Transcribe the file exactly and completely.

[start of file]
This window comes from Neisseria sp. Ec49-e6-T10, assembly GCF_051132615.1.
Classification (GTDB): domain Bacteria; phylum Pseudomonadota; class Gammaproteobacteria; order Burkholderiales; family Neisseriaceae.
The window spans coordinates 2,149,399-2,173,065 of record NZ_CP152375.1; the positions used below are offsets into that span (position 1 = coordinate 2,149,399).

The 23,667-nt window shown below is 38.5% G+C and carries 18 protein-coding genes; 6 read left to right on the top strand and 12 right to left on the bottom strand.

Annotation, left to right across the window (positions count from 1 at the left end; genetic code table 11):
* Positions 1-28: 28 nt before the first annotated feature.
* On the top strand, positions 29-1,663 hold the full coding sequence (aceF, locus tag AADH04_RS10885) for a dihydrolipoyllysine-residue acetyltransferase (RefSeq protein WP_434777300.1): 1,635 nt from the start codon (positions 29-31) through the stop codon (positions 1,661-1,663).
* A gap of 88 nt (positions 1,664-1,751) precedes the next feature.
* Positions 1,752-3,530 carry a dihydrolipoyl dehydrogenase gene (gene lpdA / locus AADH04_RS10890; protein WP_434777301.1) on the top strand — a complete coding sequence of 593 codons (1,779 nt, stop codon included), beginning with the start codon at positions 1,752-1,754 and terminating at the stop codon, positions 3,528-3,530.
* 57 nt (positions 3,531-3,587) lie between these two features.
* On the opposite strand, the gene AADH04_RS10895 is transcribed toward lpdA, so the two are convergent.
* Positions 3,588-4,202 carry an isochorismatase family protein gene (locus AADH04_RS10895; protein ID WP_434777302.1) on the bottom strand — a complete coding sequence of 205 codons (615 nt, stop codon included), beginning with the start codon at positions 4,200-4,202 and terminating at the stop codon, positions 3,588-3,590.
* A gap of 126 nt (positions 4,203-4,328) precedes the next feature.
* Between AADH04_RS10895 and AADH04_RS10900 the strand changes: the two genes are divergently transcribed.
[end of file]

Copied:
This window comes from Neisseria sp. Ec49-e6-T10, assembly GCF_051132615.1.
Classification (GTDB): domain Bacteria; phylum Pseudomonadota; class Gammaproteobacteria; order Burkholderiales; family Neisseriaceae.
The window spans coordinates 2,149,399-2,173,065 of record NZ_CP152375.1; the positions used below are offsets into that span (position 1 = coordinate 2,149,399).

The 23,667-nt window shown below is 38.5% G+C and carries 18 protein-coding genes; 6 read left to right on the top strand and 12 right to left on the bottom strand.

Annotation, left to right across the window (positions count from 1 at the left end; genetic code table 11):
* Positions 1-28: 28 nt before the first annotated feature.
* On the top strand, positions 29-1,663 hold the full coding sequence (aceF, locus tag AADH04_RS10885) for a dihydrolipoyllysine-residue acetyltransferase (RefSeq protein WP_434777300.1): 1,635 nt from the start codon (positions 29-31) through the stop codon (positions 1,661-1,663).
* A gap of 88 nt (positions 1,664-1,751) precedes the next feature.
* Positions 1,752-3,530 carry a dihydrolipoyl dehydrogenase gene (gene lpdA / locus AADH04_RS10890; protein WP_434777301.1) on the top strand — a complete coding sequence of 593 codons (1,779 nt, stop codon included), beginning with the start codon at positions 1,752-1,754 and terminating at the stop codon, positions 3,528-3,530.
* 57 nt (positions 3,531-3,587) lie between these two features.
* On the opposite strand, the gene AADH04_RS10895 is transcribed toward lpdA, so the two are convergent.
* Positions 3,588-4,202 carry an isochorismatase family protein gene (locus AADH04_RS10895; protein ID WP_434777302.1) on the bottom strand — a complete coding sequence of 205 codons (615 nt, stop codon included), beginning with the start codon at positions 4,200-4,202 and terminating at the stop codon, positions 3,588-3,590.
* A gap of 126 nt (positions 4,203-4,328) precedes the next feature.
* Between AADH04_RS10895 and AADH04_RS10900 the strand changes: the two genes are divergently transcribed.